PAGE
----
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Old 10-18-2009, 10:10 PM   #14
Owyhee OP
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Greeves update:

Tomorrow is DMV/Title day assuming it's not raining. There's no sense in dragging the bike around town in the rain for a VIN inspection if I can wait for a drier day.

Good news: The rims are not only salvageable, but the front is extraordinary! It shines up wonderfully and there's little rust. The back rim has a bit of surface rust but it's nothing a little muscle can't take out.

The rims are stamped , "trade DUNLOP mark Made In England." How cool is that?

I tried shining up the hubs too but since they came unshined from the factory I may just leave 'em that way.



"O"
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Old 11-21-2009, 03:00 PM   #15
Owyhee OP
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Update: Conditional title secured.

Crank still frozen. A conversation with the Greeves guy in Cali revealed that there are no more new/useable MX250 cranks left on Earth. He suggested I hope that mine is salvageable. It seems that the Greeves uses the crank ends as the crank bearing's (roller) inner race. One the rollers get rusty they fuse to the crank and leave the crank end pitted and unusable.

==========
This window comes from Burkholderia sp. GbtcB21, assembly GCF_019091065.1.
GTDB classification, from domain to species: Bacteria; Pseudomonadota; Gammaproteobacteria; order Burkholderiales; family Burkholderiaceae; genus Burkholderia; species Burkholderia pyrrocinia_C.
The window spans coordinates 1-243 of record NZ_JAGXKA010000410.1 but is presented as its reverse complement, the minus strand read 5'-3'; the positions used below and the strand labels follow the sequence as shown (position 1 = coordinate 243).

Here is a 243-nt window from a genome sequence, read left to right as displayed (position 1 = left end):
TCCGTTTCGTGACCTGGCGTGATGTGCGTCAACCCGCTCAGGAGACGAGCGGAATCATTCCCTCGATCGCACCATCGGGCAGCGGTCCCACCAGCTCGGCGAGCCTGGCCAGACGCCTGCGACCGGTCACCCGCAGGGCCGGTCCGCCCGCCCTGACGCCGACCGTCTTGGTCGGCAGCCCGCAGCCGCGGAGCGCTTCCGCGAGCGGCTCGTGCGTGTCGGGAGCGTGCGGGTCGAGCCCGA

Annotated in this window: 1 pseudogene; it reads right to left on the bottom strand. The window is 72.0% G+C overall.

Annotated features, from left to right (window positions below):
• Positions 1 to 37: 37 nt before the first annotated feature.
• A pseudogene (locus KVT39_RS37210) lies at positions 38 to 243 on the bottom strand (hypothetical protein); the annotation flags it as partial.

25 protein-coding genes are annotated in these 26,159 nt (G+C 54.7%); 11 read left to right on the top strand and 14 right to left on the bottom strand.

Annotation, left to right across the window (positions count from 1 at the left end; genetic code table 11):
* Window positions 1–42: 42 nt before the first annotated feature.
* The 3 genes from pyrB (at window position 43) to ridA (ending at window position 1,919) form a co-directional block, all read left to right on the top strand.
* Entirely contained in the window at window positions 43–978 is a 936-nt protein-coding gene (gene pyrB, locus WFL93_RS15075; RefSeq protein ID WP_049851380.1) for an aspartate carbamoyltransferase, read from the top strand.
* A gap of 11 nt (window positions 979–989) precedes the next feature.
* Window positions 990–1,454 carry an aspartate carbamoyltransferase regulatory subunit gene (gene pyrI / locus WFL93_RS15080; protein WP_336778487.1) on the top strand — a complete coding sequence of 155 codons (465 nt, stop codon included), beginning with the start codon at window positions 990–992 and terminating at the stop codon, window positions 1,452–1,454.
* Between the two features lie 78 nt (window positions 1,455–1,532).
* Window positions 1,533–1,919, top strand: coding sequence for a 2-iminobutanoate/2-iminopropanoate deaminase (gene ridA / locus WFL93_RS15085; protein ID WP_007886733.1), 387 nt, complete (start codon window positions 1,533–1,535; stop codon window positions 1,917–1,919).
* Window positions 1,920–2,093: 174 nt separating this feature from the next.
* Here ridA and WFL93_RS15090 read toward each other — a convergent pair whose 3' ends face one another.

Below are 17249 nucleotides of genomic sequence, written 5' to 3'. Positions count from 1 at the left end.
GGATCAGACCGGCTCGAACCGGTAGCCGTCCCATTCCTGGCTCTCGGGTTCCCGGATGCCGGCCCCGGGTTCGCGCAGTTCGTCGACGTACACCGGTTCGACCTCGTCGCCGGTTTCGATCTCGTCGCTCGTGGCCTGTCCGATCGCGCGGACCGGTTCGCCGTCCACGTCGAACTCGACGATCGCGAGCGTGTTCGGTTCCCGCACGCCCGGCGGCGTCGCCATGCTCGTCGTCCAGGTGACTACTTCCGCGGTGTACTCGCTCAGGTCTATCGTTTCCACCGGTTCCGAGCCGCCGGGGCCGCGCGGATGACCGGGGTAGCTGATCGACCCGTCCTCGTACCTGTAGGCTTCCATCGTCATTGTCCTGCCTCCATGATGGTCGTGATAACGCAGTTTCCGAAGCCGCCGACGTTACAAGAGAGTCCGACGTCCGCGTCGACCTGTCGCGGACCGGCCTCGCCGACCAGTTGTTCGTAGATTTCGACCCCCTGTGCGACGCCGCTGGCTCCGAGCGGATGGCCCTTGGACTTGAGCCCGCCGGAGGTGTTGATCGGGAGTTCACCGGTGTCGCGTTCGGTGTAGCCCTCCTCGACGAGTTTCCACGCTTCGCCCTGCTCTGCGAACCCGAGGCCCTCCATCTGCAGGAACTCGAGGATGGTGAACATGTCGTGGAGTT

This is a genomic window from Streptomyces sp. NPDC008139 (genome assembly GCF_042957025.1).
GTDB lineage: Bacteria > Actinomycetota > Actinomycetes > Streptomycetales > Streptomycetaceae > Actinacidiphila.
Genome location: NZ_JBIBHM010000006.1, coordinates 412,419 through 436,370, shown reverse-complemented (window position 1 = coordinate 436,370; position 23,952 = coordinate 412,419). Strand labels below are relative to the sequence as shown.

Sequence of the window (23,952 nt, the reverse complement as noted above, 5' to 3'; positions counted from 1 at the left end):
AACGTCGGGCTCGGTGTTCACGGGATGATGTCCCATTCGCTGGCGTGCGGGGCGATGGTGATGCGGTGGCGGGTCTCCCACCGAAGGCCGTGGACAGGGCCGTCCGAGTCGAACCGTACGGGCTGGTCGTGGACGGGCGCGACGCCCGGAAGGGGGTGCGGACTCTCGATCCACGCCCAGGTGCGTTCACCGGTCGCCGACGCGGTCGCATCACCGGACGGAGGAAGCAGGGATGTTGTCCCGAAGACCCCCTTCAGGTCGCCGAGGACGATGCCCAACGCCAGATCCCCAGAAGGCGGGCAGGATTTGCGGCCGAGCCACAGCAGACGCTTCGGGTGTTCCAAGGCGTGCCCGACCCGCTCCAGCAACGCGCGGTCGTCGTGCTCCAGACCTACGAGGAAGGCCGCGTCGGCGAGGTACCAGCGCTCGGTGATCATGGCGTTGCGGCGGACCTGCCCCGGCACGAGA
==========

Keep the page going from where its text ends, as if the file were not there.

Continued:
Many of the original fasteners are still on the bike. Bolt heads are marked with "RGP 5."

The back brake shoes have about 50% of their life left.

The back wheel bearings were still well greased and spin perfectly.

It has a cush drive? The cush drive and steel sprocket weigh about 10lbs



An hour on the wire wheel cleaned up the back axle and the rear brake arm (not pictured) really well.


"O"